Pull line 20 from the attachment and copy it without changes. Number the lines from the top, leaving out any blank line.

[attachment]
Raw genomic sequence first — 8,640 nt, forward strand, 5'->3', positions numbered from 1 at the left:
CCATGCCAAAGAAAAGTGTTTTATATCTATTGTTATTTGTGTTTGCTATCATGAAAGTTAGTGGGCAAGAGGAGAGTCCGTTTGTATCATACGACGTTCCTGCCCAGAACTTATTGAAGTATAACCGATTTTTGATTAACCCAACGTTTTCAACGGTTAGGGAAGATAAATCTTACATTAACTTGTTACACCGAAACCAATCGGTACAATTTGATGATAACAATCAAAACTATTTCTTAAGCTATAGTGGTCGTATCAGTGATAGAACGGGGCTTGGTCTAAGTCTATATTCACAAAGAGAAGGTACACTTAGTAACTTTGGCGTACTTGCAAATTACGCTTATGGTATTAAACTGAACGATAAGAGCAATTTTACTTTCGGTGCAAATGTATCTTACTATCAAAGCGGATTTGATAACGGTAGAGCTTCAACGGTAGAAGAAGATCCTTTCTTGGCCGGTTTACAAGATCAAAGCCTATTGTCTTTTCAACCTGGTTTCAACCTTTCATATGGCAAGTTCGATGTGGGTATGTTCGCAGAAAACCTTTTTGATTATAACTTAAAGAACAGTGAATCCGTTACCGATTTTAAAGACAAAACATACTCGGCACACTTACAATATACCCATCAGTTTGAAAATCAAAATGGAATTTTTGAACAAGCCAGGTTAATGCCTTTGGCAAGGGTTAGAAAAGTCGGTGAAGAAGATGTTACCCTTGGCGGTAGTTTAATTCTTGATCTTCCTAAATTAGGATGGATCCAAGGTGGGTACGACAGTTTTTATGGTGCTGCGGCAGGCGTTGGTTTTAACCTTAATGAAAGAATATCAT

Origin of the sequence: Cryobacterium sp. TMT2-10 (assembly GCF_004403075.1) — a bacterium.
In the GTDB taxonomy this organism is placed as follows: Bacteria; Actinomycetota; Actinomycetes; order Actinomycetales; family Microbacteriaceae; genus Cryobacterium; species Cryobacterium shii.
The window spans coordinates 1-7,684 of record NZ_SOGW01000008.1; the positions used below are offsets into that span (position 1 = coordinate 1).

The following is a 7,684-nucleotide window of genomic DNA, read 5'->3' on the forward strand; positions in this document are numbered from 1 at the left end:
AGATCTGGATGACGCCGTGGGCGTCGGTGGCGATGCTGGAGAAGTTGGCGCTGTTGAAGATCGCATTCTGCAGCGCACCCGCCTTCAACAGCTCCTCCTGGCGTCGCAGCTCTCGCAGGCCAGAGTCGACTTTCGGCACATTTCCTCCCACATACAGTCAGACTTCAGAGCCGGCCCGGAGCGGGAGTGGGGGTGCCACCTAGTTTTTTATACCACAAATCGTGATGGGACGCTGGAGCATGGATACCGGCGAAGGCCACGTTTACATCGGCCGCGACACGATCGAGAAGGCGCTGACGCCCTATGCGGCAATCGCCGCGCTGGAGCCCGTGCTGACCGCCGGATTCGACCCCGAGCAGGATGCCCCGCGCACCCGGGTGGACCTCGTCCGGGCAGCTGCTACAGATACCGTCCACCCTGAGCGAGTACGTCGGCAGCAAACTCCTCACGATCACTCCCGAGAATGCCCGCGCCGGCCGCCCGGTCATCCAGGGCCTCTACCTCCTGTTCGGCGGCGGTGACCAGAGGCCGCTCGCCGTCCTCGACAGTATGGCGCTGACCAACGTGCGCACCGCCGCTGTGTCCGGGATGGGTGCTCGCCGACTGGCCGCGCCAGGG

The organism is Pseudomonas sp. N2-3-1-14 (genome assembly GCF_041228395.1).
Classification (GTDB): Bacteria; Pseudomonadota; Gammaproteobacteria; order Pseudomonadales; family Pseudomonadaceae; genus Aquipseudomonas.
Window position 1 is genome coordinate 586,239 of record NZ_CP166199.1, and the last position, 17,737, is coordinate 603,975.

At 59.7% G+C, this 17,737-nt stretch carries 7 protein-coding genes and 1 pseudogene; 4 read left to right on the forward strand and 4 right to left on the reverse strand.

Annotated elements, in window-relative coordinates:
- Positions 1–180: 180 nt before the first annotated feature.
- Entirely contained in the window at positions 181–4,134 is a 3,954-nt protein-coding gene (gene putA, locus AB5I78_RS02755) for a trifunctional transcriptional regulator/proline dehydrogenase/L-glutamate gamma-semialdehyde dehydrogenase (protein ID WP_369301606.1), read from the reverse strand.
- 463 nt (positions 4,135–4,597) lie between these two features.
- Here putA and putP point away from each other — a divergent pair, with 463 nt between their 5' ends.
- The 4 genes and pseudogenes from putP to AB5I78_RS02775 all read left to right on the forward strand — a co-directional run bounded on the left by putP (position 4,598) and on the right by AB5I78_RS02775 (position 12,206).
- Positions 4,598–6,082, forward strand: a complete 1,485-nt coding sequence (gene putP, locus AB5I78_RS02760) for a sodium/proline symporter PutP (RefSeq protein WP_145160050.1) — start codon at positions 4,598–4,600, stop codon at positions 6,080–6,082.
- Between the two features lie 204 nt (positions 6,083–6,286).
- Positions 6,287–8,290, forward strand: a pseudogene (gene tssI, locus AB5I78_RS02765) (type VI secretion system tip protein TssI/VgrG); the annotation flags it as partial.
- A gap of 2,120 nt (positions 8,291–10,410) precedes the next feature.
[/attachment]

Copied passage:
- Positions 6,287–8,290, forward strand: a pseudogene (gene tssI, locus AB5I78_RS02765) (type VI secretion system tip protein TssI/VgrG); the annotation flags it as partial.